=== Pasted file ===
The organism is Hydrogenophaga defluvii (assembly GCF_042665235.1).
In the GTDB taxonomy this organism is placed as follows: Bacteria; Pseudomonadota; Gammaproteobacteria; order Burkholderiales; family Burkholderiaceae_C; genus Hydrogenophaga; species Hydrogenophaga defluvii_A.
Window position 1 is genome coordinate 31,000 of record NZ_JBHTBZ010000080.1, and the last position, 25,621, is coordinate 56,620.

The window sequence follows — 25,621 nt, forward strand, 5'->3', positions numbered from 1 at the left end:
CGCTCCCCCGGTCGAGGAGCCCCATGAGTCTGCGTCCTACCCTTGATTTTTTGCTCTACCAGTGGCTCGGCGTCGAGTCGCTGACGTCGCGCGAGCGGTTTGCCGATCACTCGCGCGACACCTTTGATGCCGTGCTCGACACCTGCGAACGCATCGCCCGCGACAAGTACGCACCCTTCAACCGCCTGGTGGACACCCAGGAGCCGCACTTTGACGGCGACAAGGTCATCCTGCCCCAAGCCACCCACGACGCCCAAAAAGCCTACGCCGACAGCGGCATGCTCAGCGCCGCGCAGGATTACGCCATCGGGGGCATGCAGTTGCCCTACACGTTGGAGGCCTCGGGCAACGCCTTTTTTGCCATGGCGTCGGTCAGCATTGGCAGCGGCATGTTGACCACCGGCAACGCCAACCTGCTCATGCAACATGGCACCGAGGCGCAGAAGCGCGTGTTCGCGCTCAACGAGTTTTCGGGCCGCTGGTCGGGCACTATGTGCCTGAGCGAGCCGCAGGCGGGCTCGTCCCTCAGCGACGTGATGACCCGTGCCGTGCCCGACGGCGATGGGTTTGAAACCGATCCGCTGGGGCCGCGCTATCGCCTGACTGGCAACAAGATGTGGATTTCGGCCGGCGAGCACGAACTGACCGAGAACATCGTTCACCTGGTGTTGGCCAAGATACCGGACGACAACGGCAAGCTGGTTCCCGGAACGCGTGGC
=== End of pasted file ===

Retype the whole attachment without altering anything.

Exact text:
The organism is Hydrogenophaga defluvii (assembly GCF_042665235.1).
In the GTDB taxonomy this organism is placed as follows: Bacteria; Pseudomonadota; Gammaproteobacteria; order Burkholderiales; family Burkholderiaceae_C; genus Hydrogenophaga; species Hydrogenophaga defluvii_A.
Window position 1 is genome coordinate 31,000 of record NZ_JBHTBZ010000080.1, and the last position, 25,621, is coordinate 56,620.

The window sequence follows — 25,621 nt, forward strand, 5'->3', positions numbered from 1 at the left end:
CGCTCCCCCGGTCGAGGAGCCCCATGAGTCTGCGTCCTACCCTTGATTTTTTGCTCTACCAGTGGCTCGGCGTCGAGTCGCTGACGTCGCGCGAGCGGTTTGCCGATCACTCGCGCGACACCTTTGATGCCGTGCTCGACACCTGCGAACGCATCGCCCGCGACAAGTACGCACCCTTCAACCGCCTGGTGGACACCCAGGAGCCGCACTTTGACGGCGACAAGGTCATCCTGCCCCAAGCCACCCACGACGCCCAAAAAGCCTACGCCGACAGCGGCATGCTCAGCGCCGCGCAGGATTACGCCATCGGGGGCATGCAGTTGCCCTACACGTTGGAGGCCTCGGGCAACGCCTTTTTTGCCATGGCGTCGGTCAGCATTGGCAGCGGCATGTTGACCACCGGCAACGCCAACCTGCTCATGCAACATGGCACCGAGGCGCAGAAGCGCGTGTTCGCGCTCAACGAGTTTTCGGGCCGCTGGTCGGGCACTATGTGCCTGAGCGAGCCGCAGGCGGGCTCGTCCCTCAGCGACGTGATGACCCGTGCCGTGCCCGACGGCGATGGGTTTGAAACCGATCCGCTGGGGCCGCGCTATCGCCTGACTGGCAACAAGATGTGGATTTCGGCCGGCGAGCACGAACTGACCGAGAACATCGTTCACCTGGTGTTGGCCAAGATACCGGACGACAACGGCAAGCTGGTTCCCGGAACGCGTGGC